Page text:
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Transferring Living Trust Property in New Jersey

A trust is an arrangement whereby a settlor transfers his property to another person (trustee) for the benefit of another (beneficiary). Trusts containing real property are estate planning tools governed by the terms of the trust instrument, an unrecorded document executed by the settlor. In a living trust, the settlor generally serves as the trustee or co-trustee of the trust. Living trusts take effect during the settlor’s lifetime, and also allow the settlor to determine how his assets will be administered in the event of his death. The settlor conveys real property to the trust by executing and recording a deed.

As of July 2016, New Jersey is among 31 states, together with the District of Columbia, to have enacted some version of the Uniform Trust Code, which “provides a comprehensive model for codifying the law on trusts” on a national scale [1]. The New Jersey Uniform Trust Code is codified at Title 3B, Chapter 31 of the New Jersey Statutes.

Under the Trust Code, trustees are authorized to exercise powers conferred by the terms of the trust, except where the terms of the trust limit powers and where there are express restrictions by statute (NJS 3B:31-69). Trusts may include the trustee’s power to sell real property. When transferring real property from a living trust, the trustee – who holds legal title to the property in trust – executes a deed as the trust’s representative.

In New Jersey, grantors may execute a deed with or without warranties or covenants of title. Statutory grantor’s covenants for deeds in New Jersey include assurances that the grantor holds an absolute estate in fee simple at the time of the deed; that the grantor has authority to convey the land; that the grantee will possess and enjoy the land without interruption by the grantor; that the grantor has not done anything or executed any deed to encumber title to the land; and/or that the grantor will, at the grantee’s reasonable request, take action to convey the land “more perfectly or absolutely” (46:4-2 et seq).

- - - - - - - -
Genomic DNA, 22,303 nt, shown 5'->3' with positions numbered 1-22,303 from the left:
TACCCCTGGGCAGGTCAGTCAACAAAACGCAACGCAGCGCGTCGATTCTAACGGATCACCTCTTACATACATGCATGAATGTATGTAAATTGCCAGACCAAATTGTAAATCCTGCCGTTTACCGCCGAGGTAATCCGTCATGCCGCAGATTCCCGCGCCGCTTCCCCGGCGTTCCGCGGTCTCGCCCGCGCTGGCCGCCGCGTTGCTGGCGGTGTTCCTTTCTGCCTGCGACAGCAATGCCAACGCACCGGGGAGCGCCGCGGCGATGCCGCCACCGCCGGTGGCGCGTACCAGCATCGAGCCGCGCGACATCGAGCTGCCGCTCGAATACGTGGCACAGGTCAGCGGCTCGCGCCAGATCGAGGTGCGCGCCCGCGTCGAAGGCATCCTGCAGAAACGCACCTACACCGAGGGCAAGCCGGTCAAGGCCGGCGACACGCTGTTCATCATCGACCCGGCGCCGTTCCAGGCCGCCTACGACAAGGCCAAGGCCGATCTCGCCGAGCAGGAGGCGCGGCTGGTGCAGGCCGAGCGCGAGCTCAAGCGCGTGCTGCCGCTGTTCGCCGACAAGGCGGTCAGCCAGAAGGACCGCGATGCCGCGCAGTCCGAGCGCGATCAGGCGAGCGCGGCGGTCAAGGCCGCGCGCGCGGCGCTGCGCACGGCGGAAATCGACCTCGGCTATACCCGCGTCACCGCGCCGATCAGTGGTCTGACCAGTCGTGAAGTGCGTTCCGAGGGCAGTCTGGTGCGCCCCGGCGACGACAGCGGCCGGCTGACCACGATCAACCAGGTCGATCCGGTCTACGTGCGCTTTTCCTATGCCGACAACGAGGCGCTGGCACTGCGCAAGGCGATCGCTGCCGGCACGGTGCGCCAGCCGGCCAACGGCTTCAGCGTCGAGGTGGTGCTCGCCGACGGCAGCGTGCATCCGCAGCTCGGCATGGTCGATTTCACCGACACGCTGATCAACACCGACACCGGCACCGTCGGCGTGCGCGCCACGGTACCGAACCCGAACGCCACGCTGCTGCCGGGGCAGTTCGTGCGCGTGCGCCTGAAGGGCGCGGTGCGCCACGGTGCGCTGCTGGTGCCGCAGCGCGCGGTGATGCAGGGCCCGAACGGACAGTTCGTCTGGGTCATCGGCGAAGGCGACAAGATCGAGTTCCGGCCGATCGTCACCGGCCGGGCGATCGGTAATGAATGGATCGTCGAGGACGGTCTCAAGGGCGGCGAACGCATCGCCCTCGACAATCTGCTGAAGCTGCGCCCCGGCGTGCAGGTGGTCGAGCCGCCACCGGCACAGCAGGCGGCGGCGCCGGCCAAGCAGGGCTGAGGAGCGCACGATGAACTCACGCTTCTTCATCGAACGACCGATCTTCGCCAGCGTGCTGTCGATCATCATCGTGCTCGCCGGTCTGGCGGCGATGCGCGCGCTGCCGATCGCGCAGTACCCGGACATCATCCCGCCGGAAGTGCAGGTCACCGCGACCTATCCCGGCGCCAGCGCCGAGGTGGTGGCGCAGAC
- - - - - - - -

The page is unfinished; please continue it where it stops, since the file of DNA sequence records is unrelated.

Trustees conveying real estate from a living trust in New Jersey generally execute a bargain and sale deed with covenant as to grantor’s acts, but other covenants might be appropriate, depending on the circumstances. Contact a lawyer with questions about this important decision. Conveying property with a warranty deed, for example, opens the trustee to a high degree of liability, even if he has no knowledge of the quality of title prior to his appointment.

Conveyances of real property executed by a trustee must meet the same requirements for form and content for deeds in the State of New Jersey, including a legal description of the subject property and tax map reference. The deed should name the each granting trustee, as well as the name, date, and address of the trust on behalf of which the trustee(s) is/are acting. Each trustee should sign the deed in the presence of a notary public before recording the deed, along with any appropriate affidavits and a seller’s residency form, in the county in which the real property is situated.

Each case is unique, so please consult an attorney for more information about transferring real property from living trusts in New Jersey.

[1] http://www.uniformlaws.org/LegislativeFactSheet.aspx?title=Trust%20Code
 
 
 
 

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New Jersey Trustee Deed Form